After reaching the top of the road, we came to this tunnel entrance named in honor of Italian General Achille d’Havet. The excitement was building, because the next 4.1 miles (6.6 km) is where the hike would start to get exhilarating!

Once we passed through the tunnel, we were inundated with the pure awe of the surrounding jagged peaks, steep drop offs, and the winding path that was literally cut into the side of the mountain! The Road of 52 Tunnels is easily one of the most exciting hikes we’ve ever experienced.

This trail is regarded as a masterpiece of military engineering. The Italian Army and six hundred workers started the process in Feb 1917, and finished just nine months later! A remarkable achievement considering the conditions and remoteness of this mountain pass.

Can you guess why the road is named The Road of 52 Tunnels? Because there are 52 numbered tunnels that were carved out of the mountain side.

Some of the tunnels are so long, like tunnel number 34 at 433 feet (132 meters), that the engineers cut windows in them to let in natural light. Each of these tunnels had to be at least 7 feet wide to allow the passage of two mules and their luggage.

Speaking of mules… This area is definitely not allowed for motorcycling or bicycling. There have been several fatal accidents involving mountain bikes in the past.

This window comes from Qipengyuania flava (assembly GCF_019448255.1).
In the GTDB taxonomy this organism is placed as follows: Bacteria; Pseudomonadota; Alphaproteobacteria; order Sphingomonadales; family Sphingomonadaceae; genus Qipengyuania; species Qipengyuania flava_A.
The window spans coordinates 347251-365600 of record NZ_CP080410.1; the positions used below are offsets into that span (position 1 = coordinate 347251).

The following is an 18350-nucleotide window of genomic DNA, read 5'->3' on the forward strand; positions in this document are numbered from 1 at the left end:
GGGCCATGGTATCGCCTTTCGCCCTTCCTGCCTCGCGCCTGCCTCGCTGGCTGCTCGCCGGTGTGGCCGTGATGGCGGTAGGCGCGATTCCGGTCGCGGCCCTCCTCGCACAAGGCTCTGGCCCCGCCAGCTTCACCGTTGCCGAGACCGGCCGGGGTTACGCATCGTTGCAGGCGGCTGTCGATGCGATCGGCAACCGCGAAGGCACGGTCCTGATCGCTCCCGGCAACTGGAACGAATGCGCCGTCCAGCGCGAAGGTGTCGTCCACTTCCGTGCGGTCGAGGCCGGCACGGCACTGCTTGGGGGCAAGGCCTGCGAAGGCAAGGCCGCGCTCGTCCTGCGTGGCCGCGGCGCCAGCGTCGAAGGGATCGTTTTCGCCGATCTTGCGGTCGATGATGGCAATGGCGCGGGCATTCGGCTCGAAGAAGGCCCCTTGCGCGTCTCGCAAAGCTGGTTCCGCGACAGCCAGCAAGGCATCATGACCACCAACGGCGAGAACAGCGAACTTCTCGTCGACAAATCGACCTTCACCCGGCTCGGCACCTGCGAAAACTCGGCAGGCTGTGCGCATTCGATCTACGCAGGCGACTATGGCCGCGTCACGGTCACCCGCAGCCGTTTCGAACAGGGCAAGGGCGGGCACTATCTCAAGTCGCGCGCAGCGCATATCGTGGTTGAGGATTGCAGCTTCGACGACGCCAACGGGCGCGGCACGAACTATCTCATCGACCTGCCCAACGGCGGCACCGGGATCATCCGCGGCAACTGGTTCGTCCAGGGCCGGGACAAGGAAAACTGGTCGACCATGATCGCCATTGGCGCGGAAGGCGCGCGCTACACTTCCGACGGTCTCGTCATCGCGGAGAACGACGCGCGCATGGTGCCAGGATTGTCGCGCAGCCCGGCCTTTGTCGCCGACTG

If you want to enjoy the exhilaration and incredible views that The Road of 52 Tunnels offers then you’ll have to lace up your hiking shoes. It will definitely be worth the effort, however. This hike is high on the list of the most favorite hikes we’ve ever done.

We continued down the narrow trails and numerous tunnels until we reached tunnel number one…

…This is named in honor of Captain Zappa who was the commander of the 33rd Miners Company that was tasked with building the route for the Italian Army.

After reaching the bottom, we felt a huge sense of accomplishment . We had just hiked 9.8 miles (15.8 km) along easily one of the most beautiful, exhilarating, and historic trails of our lives.

Once we reached the parking lot, we suited up in our motorcycle gear and rode 2-up on Chantil’s motorcycle the short distance back to my motorcycle. We were leaving the Italian Alps late in the afternoon and still had a lot of distance to cover before reaching an Airbnb located just outside the city of Venice, Italy.

Episode Video

Next Blog Post

Join us for a day of exploring the beautiful and iconic Italian city of Venice – The Queen of the Adriatic!

Help Contribute to viajarMOTO.com

Thanks for reading our travel blog. For as little as $5 USD per month, you can help support future travel videos and writing by joining us at: https://www.patreon.com/viajarmoto

Benefits include (depending on membership level):
• Recognition in all of our new YouTube videos
• Weekly updates of our most recent GPS track data
• Early access to our YouTube travel series videos
• Weekly updates to all of our travel photography
• Monthly expense travel reports
• viajarMOTO vinyl sticker(s)
• Quarterly e-postcards personalized for each supporter
• Annual calendar featuring photographs from our travels

25 Aug 2020

Leave a Reply